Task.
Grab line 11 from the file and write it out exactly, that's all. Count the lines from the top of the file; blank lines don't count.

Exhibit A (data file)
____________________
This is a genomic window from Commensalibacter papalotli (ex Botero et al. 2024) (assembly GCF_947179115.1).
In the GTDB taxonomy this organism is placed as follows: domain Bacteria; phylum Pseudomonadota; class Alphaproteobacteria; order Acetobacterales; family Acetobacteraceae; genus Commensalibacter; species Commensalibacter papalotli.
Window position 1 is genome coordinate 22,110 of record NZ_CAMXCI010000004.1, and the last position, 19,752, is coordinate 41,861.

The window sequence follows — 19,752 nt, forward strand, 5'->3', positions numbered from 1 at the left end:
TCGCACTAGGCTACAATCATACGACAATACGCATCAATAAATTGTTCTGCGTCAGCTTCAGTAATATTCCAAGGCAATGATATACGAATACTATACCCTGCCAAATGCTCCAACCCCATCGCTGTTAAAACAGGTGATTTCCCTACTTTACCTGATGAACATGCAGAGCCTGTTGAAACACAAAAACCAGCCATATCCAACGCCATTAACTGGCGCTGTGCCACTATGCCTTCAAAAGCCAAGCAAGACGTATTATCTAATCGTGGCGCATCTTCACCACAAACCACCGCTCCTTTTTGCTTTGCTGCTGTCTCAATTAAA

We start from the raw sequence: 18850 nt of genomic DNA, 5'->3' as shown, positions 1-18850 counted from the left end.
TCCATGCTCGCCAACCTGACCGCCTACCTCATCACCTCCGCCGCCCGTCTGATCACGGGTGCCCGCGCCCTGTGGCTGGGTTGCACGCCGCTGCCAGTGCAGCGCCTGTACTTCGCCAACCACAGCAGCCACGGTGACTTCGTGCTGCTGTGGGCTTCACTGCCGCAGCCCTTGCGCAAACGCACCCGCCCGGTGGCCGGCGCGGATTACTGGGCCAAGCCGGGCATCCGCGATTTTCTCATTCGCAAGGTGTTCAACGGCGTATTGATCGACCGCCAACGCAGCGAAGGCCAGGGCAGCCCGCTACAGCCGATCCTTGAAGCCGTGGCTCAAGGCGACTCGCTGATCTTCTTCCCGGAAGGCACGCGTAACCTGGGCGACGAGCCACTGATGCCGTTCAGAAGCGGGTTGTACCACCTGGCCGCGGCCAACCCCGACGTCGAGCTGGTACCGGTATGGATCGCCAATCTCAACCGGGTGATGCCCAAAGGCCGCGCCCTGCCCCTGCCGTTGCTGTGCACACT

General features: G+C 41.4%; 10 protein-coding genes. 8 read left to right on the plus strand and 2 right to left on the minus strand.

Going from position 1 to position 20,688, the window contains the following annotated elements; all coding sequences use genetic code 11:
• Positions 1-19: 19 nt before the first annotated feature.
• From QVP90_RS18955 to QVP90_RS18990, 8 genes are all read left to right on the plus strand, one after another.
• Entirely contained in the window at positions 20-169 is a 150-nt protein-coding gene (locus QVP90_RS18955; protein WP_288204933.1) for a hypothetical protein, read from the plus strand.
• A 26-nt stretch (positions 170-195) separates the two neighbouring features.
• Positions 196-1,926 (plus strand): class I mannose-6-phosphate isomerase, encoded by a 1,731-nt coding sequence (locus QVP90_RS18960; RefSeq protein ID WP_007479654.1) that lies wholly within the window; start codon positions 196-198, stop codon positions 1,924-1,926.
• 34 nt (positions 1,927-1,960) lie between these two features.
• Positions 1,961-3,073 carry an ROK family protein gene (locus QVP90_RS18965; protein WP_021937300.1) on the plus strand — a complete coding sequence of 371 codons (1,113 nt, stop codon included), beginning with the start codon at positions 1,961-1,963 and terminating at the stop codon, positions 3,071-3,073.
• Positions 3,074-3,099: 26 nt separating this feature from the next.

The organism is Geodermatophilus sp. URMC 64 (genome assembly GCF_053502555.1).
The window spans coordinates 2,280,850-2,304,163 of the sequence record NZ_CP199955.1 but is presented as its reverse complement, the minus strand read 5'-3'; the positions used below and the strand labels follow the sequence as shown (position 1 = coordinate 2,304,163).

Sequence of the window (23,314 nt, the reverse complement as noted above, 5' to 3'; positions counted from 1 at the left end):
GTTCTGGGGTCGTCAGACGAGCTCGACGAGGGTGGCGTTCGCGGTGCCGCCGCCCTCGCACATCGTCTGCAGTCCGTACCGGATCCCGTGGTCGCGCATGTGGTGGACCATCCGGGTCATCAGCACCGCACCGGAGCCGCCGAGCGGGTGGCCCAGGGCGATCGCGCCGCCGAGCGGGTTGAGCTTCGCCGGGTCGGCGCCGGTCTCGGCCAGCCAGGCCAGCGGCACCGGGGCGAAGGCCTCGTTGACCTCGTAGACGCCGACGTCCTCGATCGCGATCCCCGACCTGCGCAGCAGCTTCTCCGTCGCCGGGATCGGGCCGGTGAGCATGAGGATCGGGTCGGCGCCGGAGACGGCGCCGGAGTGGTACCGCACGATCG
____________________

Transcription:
• From QVP90_RS18955 to QVP90_RS18990, 8 genes are all read left to right on the plus strand, one after another.